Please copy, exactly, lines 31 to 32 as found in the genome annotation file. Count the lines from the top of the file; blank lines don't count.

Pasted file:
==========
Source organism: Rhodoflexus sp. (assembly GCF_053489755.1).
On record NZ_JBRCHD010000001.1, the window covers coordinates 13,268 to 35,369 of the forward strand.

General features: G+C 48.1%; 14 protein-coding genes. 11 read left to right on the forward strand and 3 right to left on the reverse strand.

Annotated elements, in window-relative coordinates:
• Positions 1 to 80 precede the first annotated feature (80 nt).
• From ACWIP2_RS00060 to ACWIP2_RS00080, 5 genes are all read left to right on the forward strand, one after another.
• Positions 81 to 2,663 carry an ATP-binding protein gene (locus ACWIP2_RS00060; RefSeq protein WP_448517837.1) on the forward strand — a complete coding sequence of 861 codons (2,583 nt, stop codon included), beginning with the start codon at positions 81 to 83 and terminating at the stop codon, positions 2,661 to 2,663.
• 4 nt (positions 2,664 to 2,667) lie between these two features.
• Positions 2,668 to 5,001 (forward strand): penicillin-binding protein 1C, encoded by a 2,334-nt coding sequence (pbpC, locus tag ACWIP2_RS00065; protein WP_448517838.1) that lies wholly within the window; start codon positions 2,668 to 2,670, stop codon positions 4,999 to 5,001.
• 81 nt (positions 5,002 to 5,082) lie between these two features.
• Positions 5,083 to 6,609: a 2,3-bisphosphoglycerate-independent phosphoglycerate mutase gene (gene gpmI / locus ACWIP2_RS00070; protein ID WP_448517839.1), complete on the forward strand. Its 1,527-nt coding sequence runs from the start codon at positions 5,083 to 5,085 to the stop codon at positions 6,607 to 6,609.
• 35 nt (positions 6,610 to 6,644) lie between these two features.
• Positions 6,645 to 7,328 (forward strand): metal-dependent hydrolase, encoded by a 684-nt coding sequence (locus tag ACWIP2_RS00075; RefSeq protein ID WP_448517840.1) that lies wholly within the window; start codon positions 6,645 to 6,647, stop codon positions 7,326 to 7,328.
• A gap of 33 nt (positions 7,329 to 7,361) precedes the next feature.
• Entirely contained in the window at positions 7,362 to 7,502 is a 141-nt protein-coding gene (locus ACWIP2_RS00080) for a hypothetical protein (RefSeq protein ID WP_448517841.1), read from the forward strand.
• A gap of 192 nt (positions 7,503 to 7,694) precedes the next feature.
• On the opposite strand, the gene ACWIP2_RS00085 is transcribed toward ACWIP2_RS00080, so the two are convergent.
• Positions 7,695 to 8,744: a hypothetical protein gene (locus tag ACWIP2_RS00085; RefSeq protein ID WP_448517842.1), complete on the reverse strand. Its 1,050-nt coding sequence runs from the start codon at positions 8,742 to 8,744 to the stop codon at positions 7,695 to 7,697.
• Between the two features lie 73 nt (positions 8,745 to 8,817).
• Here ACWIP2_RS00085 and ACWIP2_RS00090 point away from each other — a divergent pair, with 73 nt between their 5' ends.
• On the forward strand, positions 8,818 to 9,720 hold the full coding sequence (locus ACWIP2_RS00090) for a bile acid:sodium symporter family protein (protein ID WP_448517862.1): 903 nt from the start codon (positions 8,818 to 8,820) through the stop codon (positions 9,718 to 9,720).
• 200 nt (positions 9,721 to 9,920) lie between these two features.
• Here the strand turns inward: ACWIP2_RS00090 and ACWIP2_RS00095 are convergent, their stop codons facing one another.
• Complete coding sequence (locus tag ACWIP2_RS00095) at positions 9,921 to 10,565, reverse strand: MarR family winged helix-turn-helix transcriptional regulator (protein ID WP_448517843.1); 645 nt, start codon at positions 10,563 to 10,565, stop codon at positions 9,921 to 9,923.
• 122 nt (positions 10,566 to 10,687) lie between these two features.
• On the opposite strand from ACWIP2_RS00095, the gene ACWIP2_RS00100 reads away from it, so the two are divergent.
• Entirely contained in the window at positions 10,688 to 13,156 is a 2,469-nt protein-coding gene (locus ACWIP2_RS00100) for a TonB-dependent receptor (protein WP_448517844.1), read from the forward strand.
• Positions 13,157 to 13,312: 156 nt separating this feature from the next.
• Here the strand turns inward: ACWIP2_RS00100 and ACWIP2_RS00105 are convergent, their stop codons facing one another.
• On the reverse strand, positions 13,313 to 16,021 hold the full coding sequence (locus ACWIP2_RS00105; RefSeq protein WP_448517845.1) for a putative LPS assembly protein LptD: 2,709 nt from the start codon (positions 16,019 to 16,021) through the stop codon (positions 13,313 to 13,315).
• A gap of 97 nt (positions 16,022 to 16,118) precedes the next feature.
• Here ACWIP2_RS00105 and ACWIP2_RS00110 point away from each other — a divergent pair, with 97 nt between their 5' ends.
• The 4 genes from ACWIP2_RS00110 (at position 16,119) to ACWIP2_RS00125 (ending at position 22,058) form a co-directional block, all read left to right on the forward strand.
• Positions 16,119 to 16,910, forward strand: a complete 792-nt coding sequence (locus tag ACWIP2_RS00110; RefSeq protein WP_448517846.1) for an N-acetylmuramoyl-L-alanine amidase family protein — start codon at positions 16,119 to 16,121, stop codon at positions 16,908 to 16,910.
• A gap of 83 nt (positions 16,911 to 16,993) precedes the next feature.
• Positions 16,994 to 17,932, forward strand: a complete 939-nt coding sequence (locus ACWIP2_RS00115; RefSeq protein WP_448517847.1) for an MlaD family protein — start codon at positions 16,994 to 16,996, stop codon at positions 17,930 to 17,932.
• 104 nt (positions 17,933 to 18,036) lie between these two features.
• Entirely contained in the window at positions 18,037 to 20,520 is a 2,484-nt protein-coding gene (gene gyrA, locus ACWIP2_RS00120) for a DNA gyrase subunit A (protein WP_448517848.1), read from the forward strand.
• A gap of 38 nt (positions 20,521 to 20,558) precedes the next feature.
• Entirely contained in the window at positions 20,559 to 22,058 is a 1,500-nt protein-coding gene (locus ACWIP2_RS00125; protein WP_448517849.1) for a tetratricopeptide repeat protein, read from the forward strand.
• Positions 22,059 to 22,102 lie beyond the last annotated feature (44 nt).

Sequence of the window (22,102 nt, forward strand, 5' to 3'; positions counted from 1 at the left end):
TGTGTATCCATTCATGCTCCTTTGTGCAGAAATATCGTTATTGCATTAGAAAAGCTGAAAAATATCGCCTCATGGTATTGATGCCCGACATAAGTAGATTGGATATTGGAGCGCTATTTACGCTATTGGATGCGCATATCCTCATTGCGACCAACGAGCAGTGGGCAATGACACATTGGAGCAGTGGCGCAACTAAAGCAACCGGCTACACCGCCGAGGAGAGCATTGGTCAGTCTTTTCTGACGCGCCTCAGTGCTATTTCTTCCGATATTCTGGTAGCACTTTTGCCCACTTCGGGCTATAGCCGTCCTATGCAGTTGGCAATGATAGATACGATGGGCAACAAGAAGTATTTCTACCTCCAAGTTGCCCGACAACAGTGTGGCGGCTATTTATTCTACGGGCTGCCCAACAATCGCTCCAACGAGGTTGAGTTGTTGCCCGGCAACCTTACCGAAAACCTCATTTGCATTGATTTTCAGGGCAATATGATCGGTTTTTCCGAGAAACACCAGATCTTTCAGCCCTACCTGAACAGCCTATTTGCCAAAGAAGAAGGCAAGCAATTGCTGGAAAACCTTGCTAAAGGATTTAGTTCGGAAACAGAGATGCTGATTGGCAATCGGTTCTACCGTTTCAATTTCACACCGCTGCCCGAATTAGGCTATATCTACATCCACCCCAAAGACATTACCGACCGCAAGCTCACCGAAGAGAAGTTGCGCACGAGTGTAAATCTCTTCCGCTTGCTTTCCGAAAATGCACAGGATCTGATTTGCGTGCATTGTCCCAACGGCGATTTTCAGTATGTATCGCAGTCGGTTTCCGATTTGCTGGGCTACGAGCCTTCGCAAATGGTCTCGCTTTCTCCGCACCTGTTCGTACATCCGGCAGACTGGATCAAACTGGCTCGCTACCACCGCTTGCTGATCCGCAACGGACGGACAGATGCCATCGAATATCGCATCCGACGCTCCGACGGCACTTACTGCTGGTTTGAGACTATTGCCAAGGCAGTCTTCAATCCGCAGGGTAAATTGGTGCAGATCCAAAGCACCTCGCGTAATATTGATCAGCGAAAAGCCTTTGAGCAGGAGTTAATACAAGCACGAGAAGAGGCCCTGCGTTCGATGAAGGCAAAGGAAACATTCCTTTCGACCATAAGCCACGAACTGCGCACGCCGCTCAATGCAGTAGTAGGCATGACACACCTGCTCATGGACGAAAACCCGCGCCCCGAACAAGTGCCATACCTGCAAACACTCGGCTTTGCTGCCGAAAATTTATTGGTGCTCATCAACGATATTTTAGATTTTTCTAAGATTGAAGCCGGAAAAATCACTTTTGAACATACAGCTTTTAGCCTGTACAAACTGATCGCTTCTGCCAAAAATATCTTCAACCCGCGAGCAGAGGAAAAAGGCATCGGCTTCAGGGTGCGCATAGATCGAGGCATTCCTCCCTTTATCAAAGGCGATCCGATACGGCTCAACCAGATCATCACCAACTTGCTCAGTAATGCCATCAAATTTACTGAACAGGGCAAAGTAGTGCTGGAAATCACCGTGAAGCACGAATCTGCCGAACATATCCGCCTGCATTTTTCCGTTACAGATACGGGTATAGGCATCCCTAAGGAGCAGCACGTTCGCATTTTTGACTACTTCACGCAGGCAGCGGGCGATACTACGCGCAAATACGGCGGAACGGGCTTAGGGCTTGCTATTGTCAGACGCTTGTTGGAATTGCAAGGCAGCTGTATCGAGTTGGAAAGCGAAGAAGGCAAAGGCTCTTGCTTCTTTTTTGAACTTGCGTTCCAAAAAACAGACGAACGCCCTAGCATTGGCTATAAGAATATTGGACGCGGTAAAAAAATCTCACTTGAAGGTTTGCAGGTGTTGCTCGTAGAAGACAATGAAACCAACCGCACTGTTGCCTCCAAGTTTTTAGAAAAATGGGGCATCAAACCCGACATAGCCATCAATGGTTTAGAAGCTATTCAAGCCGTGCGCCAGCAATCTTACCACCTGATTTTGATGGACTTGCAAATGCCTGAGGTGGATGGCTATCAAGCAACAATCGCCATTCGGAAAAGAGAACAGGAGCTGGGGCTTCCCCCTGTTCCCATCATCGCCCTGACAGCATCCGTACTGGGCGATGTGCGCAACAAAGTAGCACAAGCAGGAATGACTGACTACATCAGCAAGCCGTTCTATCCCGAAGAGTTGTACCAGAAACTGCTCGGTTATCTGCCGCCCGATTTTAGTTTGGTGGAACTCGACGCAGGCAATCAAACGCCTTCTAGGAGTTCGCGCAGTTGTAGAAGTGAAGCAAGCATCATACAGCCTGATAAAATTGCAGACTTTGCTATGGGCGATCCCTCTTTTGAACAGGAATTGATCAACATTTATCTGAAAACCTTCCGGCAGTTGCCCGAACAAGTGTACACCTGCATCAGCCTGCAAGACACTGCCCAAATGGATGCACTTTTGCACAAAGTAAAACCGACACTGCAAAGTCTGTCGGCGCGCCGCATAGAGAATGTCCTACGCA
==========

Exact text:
• A gap of 97 nt (positions 16,022 to 16,118) precedes the next feature.
• Here ACWIP2_RS00105 and ACWIP2_RS00110 point away from each other — a divergent pair, with 97 nt between their 5' ends.